It’s time for Christianity to give up heaven and hell for good. We know there is no place in the clouds with streets of gold, and we know that underground there is no place of fiery torment. Frankly, I think it's hard to give up these ideas because we like the ideas of heaven and hell a little too much. We want the “bad” people to pay. We don’t really want justice, which in my mind includes helping people to heal and turn their lives around. We want someone to pay, to be hurt as badly as they hurt others. It’s such a very human thing to want hell.

The concept of hell also gives us a reason to judge those different from us, those who look different, or worship differently, or believe differently. There is something in us that wants to be in the “in” group and that feels superior over the “out” group. Hell simply adds to the arsenal of things we can throw at people we don’t like.

Ann Lamott once said that if our God hates all the same people we do, you can be sure we’ve created God in our image.

Moving beyond this manipulative, fear-based, unhealthy theology would help us to let go of guilt (a major player in the game of manipulation), let go of the fear of death, let go of the fear of not being good enough for God (or anyone else for that matter). And perhaps we as humans could cut down on our need to judge one another as well.

So, if we let go of the concepts of heaven and hell, it leaves a void, a vacuum that must be filled. So, what do we fill it with? What do we go beyond them to? What happens when we die?

This is tricky to answer because none of us really knows what happens after death. Perhaps there is no afterlife. Perhaps there is reincarnation. Perhaps we all merge back into the Divine Energy of Oneness. Perhaps it is another dimension that looks like this one with a rainbow bridge for our pets. We don’t know for certain. And that is ok. Frankly, I’m not sure it matters. What matters is how we live our lives now. How we create heaven or hell on earth now (to use the metaphor). We have choices about how we behave, how we treat other people, and it seems to me that if we work on being the best people we can be, the most compassionate, caring, kind, generous, forgiving, grateful people we can be, we won't need to worry about what will come afterwards. And the light our lives gave off here will continue to shine in the hearts of those who knew us.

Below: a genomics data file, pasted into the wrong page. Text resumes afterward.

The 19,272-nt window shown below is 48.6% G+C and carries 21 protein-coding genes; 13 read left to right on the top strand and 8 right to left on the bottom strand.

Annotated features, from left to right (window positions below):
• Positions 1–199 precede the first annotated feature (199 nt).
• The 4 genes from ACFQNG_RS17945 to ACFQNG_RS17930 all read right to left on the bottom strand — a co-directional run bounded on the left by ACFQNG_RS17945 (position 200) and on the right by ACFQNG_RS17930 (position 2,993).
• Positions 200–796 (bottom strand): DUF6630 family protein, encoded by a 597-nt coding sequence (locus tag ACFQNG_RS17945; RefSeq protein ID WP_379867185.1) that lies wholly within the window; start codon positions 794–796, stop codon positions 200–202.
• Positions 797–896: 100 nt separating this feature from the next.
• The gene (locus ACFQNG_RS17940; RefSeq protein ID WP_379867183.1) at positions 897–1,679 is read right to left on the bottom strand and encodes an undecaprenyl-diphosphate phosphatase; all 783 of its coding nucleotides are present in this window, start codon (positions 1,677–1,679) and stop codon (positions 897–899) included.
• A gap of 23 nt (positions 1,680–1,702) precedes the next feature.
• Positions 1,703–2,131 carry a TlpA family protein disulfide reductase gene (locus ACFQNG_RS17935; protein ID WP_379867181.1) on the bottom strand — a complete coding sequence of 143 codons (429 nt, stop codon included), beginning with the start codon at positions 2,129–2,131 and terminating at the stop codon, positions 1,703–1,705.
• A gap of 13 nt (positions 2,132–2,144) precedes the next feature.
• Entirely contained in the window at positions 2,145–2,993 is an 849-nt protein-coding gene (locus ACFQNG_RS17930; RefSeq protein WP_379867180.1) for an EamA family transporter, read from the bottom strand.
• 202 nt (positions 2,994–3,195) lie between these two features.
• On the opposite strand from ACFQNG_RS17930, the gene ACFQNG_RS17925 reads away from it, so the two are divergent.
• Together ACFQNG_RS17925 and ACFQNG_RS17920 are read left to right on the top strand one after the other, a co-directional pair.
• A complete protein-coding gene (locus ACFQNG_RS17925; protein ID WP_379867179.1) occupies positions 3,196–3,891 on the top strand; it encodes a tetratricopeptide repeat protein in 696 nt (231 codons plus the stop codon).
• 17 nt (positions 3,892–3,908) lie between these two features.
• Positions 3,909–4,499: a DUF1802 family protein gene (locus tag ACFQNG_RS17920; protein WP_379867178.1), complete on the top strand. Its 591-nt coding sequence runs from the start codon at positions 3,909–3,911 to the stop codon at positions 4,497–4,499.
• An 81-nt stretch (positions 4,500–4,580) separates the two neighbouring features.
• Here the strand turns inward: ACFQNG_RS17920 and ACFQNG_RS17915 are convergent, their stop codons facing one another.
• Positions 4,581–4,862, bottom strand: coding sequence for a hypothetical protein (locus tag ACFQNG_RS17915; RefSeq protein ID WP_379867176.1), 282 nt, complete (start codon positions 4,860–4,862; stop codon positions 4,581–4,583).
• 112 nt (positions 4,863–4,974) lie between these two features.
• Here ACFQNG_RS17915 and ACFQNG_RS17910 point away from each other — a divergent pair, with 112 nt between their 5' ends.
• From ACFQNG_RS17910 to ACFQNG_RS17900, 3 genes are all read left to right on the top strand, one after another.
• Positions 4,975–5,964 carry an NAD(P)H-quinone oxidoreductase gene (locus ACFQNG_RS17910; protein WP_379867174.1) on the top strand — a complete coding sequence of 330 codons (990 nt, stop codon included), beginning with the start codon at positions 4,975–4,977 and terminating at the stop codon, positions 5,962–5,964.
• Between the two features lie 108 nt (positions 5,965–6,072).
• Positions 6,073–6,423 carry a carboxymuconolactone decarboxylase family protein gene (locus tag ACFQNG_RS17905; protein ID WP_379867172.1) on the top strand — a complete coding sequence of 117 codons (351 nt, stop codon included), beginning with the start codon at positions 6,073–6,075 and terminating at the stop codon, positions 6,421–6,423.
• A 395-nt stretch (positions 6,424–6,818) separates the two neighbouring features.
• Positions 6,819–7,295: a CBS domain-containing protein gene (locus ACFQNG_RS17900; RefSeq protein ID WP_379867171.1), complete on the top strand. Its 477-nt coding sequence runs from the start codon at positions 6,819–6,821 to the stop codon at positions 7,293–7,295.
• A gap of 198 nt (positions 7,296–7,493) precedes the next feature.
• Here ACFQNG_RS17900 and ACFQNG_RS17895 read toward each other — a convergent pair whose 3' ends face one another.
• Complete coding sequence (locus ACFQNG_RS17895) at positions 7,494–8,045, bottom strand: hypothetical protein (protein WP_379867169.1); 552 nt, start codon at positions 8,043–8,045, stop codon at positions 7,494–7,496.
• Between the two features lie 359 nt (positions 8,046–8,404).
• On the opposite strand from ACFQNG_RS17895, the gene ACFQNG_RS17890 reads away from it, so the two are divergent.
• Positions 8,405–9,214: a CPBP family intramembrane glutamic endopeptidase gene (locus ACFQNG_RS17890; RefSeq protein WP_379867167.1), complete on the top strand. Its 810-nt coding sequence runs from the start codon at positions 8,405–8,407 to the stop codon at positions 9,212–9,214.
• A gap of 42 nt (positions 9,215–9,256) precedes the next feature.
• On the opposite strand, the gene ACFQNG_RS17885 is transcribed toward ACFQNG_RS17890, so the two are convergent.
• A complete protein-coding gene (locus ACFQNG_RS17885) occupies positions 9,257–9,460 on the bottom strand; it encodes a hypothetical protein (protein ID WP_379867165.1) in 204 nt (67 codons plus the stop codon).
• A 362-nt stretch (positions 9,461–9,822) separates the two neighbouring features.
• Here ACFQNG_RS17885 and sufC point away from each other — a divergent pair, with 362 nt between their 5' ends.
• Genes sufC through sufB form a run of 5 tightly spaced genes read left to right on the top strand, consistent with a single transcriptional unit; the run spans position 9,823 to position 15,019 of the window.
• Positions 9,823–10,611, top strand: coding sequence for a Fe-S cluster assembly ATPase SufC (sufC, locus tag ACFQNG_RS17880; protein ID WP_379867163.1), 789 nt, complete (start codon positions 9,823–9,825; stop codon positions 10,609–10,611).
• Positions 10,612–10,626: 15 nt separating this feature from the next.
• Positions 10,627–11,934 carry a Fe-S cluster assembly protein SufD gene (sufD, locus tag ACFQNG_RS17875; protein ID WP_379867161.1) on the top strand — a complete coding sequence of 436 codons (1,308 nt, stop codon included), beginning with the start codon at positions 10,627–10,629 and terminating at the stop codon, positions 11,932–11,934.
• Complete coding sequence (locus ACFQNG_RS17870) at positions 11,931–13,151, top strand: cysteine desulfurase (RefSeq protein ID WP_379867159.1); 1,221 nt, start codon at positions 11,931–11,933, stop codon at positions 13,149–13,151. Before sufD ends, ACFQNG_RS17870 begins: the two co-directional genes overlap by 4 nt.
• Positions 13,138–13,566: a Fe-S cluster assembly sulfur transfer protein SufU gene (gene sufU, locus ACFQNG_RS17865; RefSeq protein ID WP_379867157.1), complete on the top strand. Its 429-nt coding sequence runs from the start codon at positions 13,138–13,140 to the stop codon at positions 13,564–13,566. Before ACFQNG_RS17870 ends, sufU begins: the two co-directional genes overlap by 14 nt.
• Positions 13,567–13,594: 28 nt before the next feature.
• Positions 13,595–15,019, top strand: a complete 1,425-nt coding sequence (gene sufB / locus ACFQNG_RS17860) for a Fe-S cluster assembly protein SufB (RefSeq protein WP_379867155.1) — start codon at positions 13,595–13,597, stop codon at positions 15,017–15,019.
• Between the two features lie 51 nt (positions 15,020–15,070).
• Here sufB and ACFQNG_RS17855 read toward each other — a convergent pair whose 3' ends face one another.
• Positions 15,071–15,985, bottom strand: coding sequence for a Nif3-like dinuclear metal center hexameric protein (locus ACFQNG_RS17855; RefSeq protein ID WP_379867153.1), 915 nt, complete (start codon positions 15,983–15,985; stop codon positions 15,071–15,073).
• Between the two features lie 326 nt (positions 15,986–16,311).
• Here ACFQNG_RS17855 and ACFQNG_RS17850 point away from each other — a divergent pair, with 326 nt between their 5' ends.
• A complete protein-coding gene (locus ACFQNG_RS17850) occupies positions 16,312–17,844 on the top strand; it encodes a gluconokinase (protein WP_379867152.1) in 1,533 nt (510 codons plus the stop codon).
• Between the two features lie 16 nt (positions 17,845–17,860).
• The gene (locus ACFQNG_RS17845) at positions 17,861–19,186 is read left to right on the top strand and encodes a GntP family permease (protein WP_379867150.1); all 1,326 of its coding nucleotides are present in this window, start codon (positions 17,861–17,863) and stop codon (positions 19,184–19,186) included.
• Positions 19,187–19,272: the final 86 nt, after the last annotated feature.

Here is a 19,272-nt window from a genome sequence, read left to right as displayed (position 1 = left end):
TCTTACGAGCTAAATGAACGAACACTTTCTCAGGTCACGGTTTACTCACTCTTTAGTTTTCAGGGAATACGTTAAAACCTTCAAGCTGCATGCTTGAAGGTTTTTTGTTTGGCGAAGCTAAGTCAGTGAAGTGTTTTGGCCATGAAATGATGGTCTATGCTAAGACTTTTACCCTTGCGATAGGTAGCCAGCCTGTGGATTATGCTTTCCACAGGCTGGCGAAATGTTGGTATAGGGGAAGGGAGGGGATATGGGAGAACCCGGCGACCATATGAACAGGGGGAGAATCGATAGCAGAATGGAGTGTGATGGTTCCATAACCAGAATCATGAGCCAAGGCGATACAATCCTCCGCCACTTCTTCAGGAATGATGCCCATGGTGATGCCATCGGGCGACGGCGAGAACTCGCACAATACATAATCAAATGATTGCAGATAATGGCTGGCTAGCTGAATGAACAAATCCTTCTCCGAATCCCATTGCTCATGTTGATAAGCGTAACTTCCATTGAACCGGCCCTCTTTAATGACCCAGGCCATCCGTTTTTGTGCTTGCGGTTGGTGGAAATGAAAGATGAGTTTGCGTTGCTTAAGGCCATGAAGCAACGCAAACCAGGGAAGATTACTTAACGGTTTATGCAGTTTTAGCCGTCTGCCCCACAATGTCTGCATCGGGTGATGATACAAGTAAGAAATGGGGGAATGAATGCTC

Let me close with a few words from John Shelby Spong, from  his book, Unbelievable:

“I cannot draw pictures, evaluate data or even share facts. I can only say that at the edges of life, on the boundaries of expanded self-consciousness, the concepts of transcendent reality, infinite love eternal life still make sense to me. I am not deluded. I believe that I have touched the eternal and that I share in what that means. Reward and punishment are dismissed. Expanded life, life beyond finitude, is embraced. I am convinced that it is real. I will live as if that is so and be prepared for the next adventure that self-consciousness brings my way. The only place I can hold this conviction and prepare for what comes next is in a community of seekers. That is what I ultimately believe the church must be.”

May we be this community of seekers.

Love & Light!